Only weeks after announcing its intent to publish a study examining the science behind a controversial Georgia-Pacific pipeline, the St. Johns Riverkeeper has officially launched a campaign aimed at doing away with a waste-rerouting pipeline that could cause irreperable damage to Florida’s longest, and most commercially significant, river.
Only weeks after announcing its intent to publish a study examining the science behind a controversial Georgia-Pacific pipeline, the St. Johns Riverkeeper has officially launched a campaign aimed at doing away with a waste-rerouting pipeline that could cause irreparable damage to Florida’s longest, and most commercially significant, river. #
The G-P pipeline is considered by many to be a backward means of reducing pollution in Rice Creek, the body of water in which G-P’s effluent currently ends up. #
In an attempt to meet water-quality standards in Rice Creek, the paper giant sought a permit from the Florida Department of Environmental Protection in 1994 that would allow it to relocate its existing wastewater discharge. In May 2001, the department issued the mill both a permit and an administrative order authorizing the “construction and operation of a pipeline to discharge the Mill wastewater into the St. Johns River only if Georgia-Pacific demonstrates that it cannot meet Class II water quality standards in Rice Creek.” #
The idea is that, by rerouting G-P’s effluent into a larger waterbody, the pollution will be diluted, but the refrain from area environmentalists is that ”dilution is not the solution to pollution.” #
The St. Johns River is already suffering the symptoms of nutrient pollution, and the addition of harmful chemicals from a paper mill certainly wouldn’t make matters better. A widespread algal bloom and fish kill in the summer of 2010 were widely reported, but other incidents — a rash of bird deaths, a sharp rise in dolphin deaths — flew largely under the radar. Whether those incidents came as a direct result of nutrient pollution from industry runoff isn’t clear — what is clear is that every incident likely wouldn’t have occurred unless the river was inundated with nutrients like phosphorus and nitrogen. #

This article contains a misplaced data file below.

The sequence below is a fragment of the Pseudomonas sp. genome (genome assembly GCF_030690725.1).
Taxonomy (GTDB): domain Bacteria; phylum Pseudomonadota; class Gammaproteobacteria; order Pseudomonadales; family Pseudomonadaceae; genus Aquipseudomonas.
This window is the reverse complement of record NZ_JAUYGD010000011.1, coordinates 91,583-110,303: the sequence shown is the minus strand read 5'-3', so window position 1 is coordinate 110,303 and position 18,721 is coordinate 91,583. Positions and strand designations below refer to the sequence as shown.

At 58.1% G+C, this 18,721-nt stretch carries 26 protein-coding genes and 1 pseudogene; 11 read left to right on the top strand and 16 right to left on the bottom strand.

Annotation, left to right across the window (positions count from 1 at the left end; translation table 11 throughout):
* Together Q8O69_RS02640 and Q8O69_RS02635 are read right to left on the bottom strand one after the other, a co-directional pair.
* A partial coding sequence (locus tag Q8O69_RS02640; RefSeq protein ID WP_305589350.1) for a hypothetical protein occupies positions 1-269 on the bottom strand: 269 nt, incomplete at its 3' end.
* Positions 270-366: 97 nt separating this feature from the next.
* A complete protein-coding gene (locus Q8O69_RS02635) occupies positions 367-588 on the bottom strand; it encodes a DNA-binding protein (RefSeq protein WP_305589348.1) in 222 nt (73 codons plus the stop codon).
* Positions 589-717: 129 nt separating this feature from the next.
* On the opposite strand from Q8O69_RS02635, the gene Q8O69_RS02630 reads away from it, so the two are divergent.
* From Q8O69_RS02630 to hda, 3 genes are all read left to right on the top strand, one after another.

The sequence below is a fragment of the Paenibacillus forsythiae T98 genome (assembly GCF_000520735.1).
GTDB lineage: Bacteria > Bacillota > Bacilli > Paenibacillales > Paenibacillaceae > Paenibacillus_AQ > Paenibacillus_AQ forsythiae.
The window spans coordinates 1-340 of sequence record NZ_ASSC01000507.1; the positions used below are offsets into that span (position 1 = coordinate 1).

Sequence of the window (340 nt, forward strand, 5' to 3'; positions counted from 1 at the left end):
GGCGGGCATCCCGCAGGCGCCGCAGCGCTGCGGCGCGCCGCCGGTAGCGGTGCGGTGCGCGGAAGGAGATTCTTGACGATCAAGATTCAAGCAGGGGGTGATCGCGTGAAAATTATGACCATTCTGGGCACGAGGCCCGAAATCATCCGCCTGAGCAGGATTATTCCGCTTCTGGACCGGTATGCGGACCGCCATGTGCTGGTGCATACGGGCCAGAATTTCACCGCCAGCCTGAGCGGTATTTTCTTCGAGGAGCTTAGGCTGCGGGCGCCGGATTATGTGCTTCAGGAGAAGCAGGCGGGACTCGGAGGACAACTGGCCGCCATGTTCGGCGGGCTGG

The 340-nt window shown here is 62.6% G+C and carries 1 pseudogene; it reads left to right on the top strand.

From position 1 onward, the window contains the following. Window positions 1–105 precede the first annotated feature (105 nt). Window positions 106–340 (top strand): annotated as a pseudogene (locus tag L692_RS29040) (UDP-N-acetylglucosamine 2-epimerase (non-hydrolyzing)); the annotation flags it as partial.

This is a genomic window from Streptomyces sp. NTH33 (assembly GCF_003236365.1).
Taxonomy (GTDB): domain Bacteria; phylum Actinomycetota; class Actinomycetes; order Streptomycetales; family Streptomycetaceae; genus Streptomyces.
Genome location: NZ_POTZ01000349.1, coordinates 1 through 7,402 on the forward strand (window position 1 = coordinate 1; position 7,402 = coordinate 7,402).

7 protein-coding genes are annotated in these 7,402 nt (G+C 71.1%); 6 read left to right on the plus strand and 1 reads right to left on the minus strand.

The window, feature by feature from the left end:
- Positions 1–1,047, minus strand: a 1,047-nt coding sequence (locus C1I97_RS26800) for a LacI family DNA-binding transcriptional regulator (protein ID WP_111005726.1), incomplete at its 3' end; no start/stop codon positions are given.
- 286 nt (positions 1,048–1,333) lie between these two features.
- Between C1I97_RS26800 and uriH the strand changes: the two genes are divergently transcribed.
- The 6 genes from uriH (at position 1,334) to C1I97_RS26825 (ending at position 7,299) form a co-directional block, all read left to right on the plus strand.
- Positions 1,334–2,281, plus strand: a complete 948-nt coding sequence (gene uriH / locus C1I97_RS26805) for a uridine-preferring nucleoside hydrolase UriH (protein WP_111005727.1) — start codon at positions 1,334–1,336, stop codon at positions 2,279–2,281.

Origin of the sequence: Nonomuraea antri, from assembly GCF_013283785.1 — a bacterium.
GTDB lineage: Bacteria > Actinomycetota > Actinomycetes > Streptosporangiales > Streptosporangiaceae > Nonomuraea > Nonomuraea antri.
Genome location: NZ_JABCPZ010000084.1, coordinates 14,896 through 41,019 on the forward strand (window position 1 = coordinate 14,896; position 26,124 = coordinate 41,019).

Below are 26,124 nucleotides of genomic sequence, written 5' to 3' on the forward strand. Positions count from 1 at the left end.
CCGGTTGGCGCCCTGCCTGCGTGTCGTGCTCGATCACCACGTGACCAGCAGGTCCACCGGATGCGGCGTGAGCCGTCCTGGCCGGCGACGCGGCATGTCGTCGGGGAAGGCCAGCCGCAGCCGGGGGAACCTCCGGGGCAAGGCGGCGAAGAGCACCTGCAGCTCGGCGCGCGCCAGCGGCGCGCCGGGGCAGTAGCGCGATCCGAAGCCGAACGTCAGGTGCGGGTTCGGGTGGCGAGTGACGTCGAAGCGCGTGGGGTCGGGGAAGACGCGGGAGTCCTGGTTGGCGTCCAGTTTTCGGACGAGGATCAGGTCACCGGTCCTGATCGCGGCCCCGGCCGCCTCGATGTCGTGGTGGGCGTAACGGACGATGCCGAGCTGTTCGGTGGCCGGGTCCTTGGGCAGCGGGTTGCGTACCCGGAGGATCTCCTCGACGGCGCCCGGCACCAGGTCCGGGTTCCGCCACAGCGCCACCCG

As perhaps the river’s biggest ally, the St. Johns Riverkeeper has long been opposed to increasing the amount of pollution in the already sick waterbody. #
“Building a pipeline to relocate polluted wastewater to the heart of the St. Johns River is not a solution,” says the Riverkeeper’s Neil Armingeon. ”This will only add additional pollutants to a river that is already sick. We believe that viable alternatives exist that would allow G-P to meet water quality standards in Rice Creek, keep jobs in Putnam County and help protect the St. Johns River.” #
In a press release this morning, the environmental watchdog group announced its “Cleaner GP awareness campaign,” which aims to encourage Georgia-Pacific to “abandon its plans to build a pipeline to the St. Johns River and to pursue alternative solutions to its wastewater pollution problems.” #
The campaign website includes a petition addressed to Gov. Rick Scott, asking him to “require further toxicity testing of Georgia-Pacific’s wastewater and to require G-P to find an acceptable alternative that will protect the health of the St. Johns River.” #
In an environmental meeting in Jacksonville Beach earlier this month, the Riverkeeper’s executive director, Jimmy Orth, announced another facet of the campaign against the pipeline: an analysis of the Georgia-Pacific study that was used to justify the pipeline. #
According to the press release, the preliminary findings (completed by a team of water-quality experts and engineers) indicate that “viable alternatives exist and important questions about the pipeline remain unanswered.” The final results of the technical review will be released sometime in the near future. #
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